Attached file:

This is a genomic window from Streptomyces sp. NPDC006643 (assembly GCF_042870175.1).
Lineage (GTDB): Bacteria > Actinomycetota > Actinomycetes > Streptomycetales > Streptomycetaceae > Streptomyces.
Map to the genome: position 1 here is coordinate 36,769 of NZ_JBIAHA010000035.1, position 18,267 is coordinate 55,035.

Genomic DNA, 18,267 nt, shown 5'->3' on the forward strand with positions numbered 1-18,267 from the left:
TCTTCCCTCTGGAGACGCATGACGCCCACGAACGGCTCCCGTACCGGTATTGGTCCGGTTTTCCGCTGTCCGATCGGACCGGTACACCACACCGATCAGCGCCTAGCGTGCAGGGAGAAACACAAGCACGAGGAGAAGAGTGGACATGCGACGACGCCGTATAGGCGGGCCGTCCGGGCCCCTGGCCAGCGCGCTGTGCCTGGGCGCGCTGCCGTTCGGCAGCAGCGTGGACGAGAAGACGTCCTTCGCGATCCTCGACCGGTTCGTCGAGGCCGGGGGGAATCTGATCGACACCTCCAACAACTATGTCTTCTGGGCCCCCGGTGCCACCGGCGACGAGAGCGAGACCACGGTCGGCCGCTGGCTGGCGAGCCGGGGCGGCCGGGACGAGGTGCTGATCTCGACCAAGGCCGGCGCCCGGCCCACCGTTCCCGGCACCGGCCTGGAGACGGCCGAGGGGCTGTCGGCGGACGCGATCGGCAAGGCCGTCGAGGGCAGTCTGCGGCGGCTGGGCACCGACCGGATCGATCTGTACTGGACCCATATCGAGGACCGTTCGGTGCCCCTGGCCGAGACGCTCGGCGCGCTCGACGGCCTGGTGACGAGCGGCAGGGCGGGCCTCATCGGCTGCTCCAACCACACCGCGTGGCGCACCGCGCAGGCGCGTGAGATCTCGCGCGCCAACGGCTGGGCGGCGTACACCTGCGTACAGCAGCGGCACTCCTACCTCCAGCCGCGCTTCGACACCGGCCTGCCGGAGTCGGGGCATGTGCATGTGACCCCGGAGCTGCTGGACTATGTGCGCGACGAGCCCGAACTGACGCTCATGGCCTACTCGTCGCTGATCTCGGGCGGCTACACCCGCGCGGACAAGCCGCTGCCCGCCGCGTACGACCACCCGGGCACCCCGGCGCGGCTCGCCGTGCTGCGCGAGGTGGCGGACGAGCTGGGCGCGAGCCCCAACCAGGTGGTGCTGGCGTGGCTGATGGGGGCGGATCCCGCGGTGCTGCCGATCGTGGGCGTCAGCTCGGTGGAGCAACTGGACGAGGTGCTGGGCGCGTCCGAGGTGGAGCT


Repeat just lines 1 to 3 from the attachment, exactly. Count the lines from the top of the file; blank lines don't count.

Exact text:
This is a genomic window from Streptomyces sp. NPDC006643 (assembly GCF_042870175.1).
Lineage (GTDB): Bacteria > Actinomycetota > Actinomycetes > Streptomycetales > Streptomycetaceae > Streptomyces.
Map to the genome: position 1 here is coordinate 36,769 of NZ_JBIAHA010000035.1, position 18,267 is coordinate 55,035.